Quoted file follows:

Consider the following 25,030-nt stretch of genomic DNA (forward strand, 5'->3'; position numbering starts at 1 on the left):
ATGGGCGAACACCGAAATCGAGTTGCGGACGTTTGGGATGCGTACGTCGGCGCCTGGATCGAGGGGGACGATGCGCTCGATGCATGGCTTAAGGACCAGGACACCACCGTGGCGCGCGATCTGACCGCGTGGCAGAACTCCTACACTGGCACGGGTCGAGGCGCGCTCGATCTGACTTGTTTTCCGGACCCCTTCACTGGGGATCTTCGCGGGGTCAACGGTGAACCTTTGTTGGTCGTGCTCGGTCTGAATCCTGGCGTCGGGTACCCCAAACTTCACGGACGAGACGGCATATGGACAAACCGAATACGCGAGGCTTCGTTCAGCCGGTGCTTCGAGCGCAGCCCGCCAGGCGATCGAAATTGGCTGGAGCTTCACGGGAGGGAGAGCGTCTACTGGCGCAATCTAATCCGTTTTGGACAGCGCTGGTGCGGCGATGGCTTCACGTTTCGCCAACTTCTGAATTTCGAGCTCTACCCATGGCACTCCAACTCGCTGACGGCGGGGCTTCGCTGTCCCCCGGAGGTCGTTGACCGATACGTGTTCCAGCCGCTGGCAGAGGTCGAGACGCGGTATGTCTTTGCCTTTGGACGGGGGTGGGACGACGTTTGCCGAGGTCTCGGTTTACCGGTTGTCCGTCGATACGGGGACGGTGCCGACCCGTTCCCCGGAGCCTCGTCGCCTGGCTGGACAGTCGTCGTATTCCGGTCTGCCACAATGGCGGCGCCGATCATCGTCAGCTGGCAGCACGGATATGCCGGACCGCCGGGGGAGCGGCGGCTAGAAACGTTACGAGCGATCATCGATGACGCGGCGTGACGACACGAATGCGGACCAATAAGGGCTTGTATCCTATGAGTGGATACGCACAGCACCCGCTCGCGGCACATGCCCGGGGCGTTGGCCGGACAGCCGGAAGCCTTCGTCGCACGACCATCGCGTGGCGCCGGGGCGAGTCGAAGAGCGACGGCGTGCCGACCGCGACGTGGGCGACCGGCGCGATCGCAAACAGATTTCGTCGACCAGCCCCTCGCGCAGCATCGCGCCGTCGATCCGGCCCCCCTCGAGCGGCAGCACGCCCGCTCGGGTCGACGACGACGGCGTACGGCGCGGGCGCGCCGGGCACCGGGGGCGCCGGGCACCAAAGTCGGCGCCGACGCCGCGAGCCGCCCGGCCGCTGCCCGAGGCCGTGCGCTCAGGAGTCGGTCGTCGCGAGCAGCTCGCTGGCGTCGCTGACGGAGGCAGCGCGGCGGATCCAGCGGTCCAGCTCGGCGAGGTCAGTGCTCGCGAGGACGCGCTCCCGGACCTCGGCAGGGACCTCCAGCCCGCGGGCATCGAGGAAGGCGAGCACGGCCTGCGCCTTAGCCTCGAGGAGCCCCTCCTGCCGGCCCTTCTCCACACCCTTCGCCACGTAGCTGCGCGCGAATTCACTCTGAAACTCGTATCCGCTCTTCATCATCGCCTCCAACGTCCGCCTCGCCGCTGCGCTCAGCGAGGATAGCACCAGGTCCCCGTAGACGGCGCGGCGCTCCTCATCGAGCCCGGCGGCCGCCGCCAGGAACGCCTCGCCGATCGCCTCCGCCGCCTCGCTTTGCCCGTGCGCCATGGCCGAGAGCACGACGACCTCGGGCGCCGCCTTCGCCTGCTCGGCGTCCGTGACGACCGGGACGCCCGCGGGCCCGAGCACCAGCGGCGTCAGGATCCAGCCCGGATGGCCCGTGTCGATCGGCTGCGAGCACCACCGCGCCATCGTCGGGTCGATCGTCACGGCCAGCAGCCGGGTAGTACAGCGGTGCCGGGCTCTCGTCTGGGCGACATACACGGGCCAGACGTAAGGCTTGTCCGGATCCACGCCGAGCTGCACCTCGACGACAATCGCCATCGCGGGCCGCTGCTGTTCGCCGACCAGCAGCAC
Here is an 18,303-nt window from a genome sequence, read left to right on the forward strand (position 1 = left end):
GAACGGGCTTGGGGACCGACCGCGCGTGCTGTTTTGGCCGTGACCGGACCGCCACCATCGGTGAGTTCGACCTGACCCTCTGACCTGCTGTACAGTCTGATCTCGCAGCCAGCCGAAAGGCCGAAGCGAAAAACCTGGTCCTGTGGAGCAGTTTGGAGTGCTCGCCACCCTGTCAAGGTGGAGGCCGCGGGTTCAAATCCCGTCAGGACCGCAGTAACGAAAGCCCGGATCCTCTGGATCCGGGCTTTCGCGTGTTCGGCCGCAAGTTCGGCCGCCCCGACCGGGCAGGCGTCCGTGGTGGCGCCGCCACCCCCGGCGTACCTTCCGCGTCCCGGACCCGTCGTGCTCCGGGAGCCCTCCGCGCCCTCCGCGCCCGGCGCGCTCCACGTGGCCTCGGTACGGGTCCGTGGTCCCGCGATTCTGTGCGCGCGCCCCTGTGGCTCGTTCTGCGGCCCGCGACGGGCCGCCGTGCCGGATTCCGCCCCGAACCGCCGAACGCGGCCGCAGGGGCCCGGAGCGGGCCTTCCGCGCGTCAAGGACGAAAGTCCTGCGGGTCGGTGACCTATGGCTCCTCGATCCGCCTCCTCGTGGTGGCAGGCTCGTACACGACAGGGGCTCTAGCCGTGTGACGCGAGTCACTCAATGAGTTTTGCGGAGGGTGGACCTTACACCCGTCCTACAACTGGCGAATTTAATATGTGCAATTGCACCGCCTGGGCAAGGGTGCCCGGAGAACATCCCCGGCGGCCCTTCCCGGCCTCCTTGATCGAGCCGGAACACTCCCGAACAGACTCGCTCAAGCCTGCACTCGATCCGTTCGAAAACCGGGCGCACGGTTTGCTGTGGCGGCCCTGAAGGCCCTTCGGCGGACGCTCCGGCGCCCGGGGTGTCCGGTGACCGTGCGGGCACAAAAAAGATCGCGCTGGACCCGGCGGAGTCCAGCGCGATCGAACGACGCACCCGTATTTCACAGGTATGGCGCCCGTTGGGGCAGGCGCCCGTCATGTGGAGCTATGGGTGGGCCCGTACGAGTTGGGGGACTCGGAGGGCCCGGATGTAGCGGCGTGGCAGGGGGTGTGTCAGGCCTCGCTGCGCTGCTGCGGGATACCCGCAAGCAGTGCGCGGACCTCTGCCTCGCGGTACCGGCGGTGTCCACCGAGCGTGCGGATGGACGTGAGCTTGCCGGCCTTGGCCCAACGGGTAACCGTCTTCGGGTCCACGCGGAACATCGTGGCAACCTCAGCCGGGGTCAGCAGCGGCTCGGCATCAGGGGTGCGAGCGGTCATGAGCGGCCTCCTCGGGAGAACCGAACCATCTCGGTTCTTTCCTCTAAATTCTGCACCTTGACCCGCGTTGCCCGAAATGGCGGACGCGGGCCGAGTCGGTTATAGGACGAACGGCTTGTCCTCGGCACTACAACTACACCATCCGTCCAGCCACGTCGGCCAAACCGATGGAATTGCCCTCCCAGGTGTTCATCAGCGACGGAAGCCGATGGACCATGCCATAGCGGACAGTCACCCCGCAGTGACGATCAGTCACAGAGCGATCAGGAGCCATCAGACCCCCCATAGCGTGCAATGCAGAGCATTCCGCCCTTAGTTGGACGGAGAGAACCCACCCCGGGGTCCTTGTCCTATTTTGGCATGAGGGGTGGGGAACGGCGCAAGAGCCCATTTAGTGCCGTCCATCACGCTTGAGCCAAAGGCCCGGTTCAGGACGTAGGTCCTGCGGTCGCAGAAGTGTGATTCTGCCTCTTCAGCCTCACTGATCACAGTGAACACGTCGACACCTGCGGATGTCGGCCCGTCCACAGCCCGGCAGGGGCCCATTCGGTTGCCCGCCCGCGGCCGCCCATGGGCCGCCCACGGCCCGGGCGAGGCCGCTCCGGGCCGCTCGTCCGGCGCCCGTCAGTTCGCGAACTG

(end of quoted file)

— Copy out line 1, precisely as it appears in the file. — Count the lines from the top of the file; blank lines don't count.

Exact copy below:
Consider the following 25,030-nt stretch of genomic DNA (forward strand, 5'->3'; position numbering starts at 1 on the left):